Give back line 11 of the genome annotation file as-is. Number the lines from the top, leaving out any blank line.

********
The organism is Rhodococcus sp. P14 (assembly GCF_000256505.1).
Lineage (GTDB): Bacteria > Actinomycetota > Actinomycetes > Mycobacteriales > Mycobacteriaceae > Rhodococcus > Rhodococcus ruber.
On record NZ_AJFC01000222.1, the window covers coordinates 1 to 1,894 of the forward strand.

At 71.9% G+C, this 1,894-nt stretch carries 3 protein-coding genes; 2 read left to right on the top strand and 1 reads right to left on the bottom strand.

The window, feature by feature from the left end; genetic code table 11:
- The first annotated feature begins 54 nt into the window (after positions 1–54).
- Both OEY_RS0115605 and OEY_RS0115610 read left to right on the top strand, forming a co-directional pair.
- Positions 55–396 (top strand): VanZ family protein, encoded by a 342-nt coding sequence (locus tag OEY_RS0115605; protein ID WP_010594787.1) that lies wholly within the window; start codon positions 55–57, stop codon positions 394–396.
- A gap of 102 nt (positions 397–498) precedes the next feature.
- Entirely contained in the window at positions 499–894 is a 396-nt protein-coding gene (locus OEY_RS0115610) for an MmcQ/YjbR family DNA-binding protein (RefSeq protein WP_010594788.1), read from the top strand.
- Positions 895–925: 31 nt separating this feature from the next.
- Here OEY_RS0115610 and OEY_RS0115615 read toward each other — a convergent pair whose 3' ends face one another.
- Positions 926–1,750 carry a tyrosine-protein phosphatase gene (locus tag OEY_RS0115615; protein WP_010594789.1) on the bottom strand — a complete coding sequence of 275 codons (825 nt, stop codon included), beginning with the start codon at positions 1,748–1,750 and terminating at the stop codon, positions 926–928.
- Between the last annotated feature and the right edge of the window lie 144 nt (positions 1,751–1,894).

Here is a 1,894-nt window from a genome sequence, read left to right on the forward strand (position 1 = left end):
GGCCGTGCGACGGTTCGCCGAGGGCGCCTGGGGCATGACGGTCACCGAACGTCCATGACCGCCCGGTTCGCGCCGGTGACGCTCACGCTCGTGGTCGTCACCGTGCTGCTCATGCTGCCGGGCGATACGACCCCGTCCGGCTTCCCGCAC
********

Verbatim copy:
- Positions 895–925: 31 nt separating this feature from the next.